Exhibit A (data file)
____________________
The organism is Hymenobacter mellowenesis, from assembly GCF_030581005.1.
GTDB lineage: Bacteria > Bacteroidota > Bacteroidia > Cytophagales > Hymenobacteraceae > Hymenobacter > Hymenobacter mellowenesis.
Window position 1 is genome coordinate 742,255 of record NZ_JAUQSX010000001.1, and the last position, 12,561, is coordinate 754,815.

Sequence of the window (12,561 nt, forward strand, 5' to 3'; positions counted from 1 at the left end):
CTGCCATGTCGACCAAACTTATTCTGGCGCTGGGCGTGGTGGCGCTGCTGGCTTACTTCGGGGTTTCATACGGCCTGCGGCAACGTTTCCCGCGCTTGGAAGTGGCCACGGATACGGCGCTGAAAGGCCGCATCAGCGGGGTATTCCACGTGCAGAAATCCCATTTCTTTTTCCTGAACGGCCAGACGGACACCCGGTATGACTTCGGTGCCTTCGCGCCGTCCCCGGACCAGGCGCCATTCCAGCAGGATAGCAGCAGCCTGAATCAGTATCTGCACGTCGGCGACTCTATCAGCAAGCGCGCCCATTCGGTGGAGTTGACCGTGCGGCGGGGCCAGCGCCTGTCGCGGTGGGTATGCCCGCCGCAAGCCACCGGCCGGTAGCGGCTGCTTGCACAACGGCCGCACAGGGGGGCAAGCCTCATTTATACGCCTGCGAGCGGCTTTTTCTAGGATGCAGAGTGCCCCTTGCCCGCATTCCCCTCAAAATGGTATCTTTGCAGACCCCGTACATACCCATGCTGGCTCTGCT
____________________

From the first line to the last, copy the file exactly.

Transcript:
The organism is Hymenobacter mellowenesis, from assembly GCF_030581005.1.
GTDB lineage: Bacteria > Bacteroidota > Bacteroidia > Cytophagales > Hymenobacteraceae > Hymenobacter > Hymenobacter mellowenesis.
Window position 1 is genome coordinate 742,255 of record NZ_JAUQSX010000001.1, and the last position, 12,561, is coordinate 754,815.

Sequence of the window (12,561 nt, forward strand, 5' to 3'; positions counted from 1 at the left end):
CTGCCATGTCGACCAAACTTATTCTGGCGCTGGGCGTGGTGGCGCTGCTGGCTTACTTCGGGGTTTCATACGGCCTGCGGCAACGTTTCCCGCGCTTGGAAGTGGCCACGGATACGGCGCTGAAAGGCCGCATCAGCGGGGTATTCCACGTGCAGAAATCCCATTTCTTTTTCCTGAACGGCCAGACGGACACCCGGTATGACTTCGGTGCCTTCGCGCCGTCCCCGGACCAGGCGCCATTCCAGCAGGATAGCAGCAGCCTGAATCAGTATCTGCACGTCGGCGACTCTATCAGCAAGCGCGCCCATTCGGTGGAGTTGACCGTGCGGCGGGGCCAGCGCCTGTCGCGGTGGGTATGCCCGCCGCAAGCCACCGGCCGGTAGCGGCTGCTTGCACAACGGCCGCACAGGGGGGCAAGCCTCATTTATACGCCTGCGAGCGGCTTTTTCTAGGATGCAGAGTGCCCCTTGCCCGCATTCCCCTCAAAATGGTATCTTTGCAGACCCCGTACATACCCATGCTGGCTCTGCT